Vol. 20, No. 3: Southern Waters

Vol. 20, No. 3: Southern Waters

Water, water, everywhere . . . The Fall 2014 Issue explores Southern Waters. From mullet fishing on Brown’s Island to shrimping on the Gulf Coast after the BP Oil disaster, from recreation on the Great Lakes of the South to coastal tourism in the Sunbelt and tramping in the swampy lowlands of eastern North Carolina, we take a look at tourism’s vital role in regional economies and the challenges of conservation and sustainability.

Front Porch: Southern Waters

by Harry L. Watson

"[T]his issue is about southern water, the vital fluid that shapes its land, contours, and boundaries, brings it life, and makes it livable. An early traveler to Carolina called it a "watry Country," and so it remains, its liquid and solid selves each depending on the other and each indispensable in giving place its character."

The BP Oil Spill and the End of Empire, Louisiana

by Andy Horowitz

For the 10th anniversary of the BP Oil Spill and the 50th anniversary of Earth Day, we share Andy Horowitz's 2014 article, which includes oral histories with those directly impacted by the environmental disaster around Empire, Louisiana. As resident Karen Hopkins told Horowitz in an interview, "Protect what you have while you have it and don’t be afraid to fight. Don’t be afraid to ask the questions, demand the truth. It doesn’t matter if you look like an idiot screaming in the street. If someone hears you, it’s worth it."

The Sunbelt’s Sandy Foundation

by Andrew W. Kahrl

"Call this a first draft of tomorrow's history of today's South—one that places the coast at the center of the story and seeks to understand how beaches came to reflect and influence broader changes in the region's cultures and political economy."

Fish Tales and the Conservation State

by Christopher J. Manganiello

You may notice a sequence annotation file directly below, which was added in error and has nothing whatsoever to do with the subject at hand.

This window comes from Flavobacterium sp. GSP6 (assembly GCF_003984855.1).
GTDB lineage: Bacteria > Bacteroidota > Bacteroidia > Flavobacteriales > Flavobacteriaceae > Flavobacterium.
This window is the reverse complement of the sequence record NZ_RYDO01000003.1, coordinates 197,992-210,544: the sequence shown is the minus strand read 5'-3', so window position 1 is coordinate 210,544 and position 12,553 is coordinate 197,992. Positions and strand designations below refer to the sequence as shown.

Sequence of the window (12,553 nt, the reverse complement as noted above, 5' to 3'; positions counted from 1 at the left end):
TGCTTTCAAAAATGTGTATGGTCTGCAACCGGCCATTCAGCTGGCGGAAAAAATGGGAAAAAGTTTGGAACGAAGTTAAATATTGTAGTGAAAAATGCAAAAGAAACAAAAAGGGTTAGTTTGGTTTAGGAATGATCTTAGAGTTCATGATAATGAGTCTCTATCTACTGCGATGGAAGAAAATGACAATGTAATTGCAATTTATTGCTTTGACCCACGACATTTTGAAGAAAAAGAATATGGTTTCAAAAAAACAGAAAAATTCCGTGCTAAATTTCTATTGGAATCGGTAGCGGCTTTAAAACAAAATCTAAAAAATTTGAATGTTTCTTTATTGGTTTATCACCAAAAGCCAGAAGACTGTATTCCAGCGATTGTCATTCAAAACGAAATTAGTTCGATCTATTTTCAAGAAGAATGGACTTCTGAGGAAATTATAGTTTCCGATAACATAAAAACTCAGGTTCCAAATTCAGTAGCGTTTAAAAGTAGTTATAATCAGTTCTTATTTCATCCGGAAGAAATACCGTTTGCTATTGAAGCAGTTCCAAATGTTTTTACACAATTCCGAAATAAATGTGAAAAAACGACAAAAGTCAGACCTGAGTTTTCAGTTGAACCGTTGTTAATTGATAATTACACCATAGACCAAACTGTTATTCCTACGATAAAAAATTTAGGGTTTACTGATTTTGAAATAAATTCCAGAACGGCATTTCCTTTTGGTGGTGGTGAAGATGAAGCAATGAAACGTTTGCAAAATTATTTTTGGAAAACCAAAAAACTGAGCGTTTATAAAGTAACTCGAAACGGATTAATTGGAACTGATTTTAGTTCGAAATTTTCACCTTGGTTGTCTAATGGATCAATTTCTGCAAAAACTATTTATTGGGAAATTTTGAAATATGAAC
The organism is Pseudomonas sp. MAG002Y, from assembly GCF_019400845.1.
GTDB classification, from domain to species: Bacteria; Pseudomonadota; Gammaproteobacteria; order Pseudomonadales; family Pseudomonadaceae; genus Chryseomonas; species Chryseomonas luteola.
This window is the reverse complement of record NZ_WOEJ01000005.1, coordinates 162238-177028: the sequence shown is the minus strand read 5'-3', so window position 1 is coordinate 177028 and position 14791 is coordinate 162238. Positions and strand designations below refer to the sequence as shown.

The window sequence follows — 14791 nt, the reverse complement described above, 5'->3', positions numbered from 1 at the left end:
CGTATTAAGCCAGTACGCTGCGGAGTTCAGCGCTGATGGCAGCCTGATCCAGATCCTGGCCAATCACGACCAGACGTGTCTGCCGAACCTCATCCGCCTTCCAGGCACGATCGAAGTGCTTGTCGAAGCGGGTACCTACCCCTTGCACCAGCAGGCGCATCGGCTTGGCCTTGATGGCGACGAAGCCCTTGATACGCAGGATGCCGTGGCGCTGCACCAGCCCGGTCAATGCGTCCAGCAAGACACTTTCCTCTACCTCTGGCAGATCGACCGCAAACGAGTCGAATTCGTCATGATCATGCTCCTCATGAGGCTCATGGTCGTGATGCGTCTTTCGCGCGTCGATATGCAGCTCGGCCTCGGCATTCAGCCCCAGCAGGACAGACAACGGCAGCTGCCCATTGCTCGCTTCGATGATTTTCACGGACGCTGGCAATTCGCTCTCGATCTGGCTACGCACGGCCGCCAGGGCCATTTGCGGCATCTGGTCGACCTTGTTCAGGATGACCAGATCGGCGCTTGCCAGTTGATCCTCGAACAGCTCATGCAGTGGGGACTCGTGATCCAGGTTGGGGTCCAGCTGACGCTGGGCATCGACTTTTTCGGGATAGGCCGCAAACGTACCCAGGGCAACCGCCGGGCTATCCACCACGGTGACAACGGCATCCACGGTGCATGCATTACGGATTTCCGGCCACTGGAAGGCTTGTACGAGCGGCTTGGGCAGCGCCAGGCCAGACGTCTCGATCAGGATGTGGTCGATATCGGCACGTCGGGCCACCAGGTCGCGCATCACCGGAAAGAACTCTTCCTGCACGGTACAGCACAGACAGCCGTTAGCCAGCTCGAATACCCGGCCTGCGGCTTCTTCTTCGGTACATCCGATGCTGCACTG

"Whose land was condemned; who was displaced? What did all the shoals look like when the lilies bloomed? And . . . what would it be like to witness the great shad migrations and fishing parties of the past?"

Southern Waters: A Visual Perspective

by Bernard L. Herman, William Arnett

The art works represented here are housed in the Souls Grown Deep Foundation. William Arnett, the Foundation’s founder, assembled the collection over a thirty-year period, during which he travelled throughout the South and interviewed the artists. Arnett selected the artworks illustrated here, offering a commentary on each one in a recorded conversation in 2013. In the same year, he made arrangements for housing the Souls Grown Deep Archive in the Southern Folklife Collection at the University of North Carolina at Chapel Hill.

In the Lowlands Low: Swamping About the South

by Bland Simpson, Ann Cary Simpson

"At every turn in this country, there was a branch, a slough, a poquoson, a swamp, and most of us sensed that we did not simply live near a swamp—we belonged to it."

“It’s Easier to Pick a Tourist Than It Is a Bale of Cotton”: The Rise of Recreation on the Great Lakes of the South

by Ian Draves

"In May 1933, the United States government enacted legislation establishing the Tennessee Valley Authority. Within several decades, the TVA's construction of dams in pursuit of its goals transformed a millennia-old network of free-flowing rivers into a chain of slow-moving reservoirs creating a new landscape or, more properly, a new lakescape."

An Eye for Mullet

by David S. Cecelski

This essay is excerpted from the Southern Waters issue (vol. 20, no. 3). To view in full, please access via Project Muse.

Clark v. Duke: The Struggle for Water Rights and the Future of North Carolina’s Public Energy Policy

by John James Kaiser

"'There will be no coal to go in, no ashes to go out, no gas, no soot, no dirt.'"

Ethel’s Sestina and Company’s Coming

by Patricia Smith

"I trust his every word. Herbert my son. I believe him when he says help gon' come . . ."